Serkedakis isn't sure exactly where he was. He remembers getting off a round that exploded on one of the panzers. And then, nothing. A blissful void that has spared him the lifelong memory of what it's like to have the top of your skull shot away.

He doesn't know how many hours passed before a scrap of consciousness returned. With a colossal effort, he raised his head from the snow. Two figures moved through the weak gray of the winter morning. They were working on another man. But finally one of them turned his way. And he let his face fall back into the cold.

He remembers the motion of a litter. He remembers an argument. He remembers: "I told you to leave him. He's dead."

And this: "He moved his head."

"Leave him! That's an order."

And then, more nothing. A truck, a rough ride, more cold. More nothing.

It was weeks later when he finally, fully awoke in a British hospital. He tried to stand and ended up with both legs jammed into a single pajama leg. The bandage around his head covered a hole the size of a pear.

"It took me a long time to heal," he said. "I was dizzy all the time. I couldn't walk without crutches for four years. I'm still not completely healed."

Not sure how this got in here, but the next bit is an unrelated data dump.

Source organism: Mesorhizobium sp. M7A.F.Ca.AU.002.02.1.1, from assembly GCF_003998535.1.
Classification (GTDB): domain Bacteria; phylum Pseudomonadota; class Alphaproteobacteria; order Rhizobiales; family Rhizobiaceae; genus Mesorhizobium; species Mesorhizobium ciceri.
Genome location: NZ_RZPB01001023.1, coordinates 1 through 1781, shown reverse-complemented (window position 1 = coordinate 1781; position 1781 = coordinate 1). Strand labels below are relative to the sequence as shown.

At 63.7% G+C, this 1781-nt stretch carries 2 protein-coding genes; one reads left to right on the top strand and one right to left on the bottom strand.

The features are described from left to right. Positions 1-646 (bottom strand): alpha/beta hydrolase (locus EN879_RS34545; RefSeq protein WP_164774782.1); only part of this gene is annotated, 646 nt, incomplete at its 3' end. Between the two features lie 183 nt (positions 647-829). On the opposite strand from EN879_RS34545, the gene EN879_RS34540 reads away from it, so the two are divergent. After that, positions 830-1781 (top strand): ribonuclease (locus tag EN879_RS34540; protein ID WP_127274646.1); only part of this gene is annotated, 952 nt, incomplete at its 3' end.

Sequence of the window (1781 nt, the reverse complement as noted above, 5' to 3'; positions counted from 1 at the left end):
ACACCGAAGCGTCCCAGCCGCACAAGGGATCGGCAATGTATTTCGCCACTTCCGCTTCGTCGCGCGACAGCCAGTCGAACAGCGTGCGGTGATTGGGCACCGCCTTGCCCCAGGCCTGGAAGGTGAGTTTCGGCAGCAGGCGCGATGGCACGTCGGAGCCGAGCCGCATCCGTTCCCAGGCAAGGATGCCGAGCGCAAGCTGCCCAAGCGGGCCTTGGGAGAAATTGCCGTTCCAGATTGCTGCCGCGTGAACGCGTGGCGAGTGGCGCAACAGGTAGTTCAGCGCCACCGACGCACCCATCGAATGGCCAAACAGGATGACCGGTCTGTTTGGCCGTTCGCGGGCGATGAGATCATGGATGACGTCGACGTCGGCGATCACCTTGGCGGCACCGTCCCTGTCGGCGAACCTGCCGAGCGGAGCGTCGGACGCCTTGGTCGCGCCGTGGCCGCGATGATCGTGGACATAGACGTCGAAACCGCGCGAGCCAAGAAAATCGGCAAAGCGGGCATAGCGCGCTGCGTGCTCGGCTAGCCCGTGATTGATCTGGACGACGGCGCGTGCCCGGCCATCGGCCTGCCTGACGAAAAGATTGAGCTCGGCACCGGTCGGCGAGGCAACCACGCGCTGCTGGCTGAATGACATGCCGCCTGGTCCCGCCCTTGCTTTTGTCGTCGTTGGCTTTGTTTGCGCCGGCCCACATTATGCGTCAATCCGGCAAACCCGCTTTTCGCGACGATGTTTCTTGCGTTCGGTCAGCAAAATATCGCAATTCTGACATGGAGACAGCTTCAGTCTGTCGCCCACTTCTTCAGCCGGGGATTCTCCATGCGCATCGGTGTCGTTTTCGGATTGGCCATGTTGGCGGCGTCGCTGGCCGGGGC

His wife runs a hand through the wispy white hair over the pronounced dip in his scalp. They will celebrate their 50th anniversary in October.

A hospital ship brought Serkedakis home to other hospitals, and he eventually returned to Washington. He was rated disabled by the Army, but he worked a bit in the family restaurant, the Majestic at 210 Second St. SE. He drove a cab some. He moved to Silver Spring. He had two sons. He was happy.

But he still didn't know whom to thank for saving his life.

And then one day in the 1970s, he was driving a cab near 18th and I streets. Traffic thickened. He heard a voice.

"Hey buddy. Hey buddy."

Serkedakis looked over at a burly guy in a pickup.

"Does the name Ken Myers mean anything to you?"

It didn't.

"How about the 99th Infantry? Battle of the Bulge?"

Serkedakis stared and said: "Pull over."

They stood on the curb and talked for four hours.

Serkedakis had found the guy to thank. They had been living, all that time, less than five miles apart.

* * *

Ken Myers came home on a hospital ship as well. His war ended when a mortar round blew him off a motorcycle, shattering his right leg. More than 60 years later, he still has pain in his feet. Another piece of shrapnel worked out of his arm three years ago.

Myers returned to Takoma Park, where he was a plumber for the next four decades. He outlived two wives and stays alone in the house he bought in the 1960s. He often sits on the porch, watching over the neighborhood with Gigi, his bichon frise. With the little white dog in his big working-man's hands, he talks about the war in a soft rumble.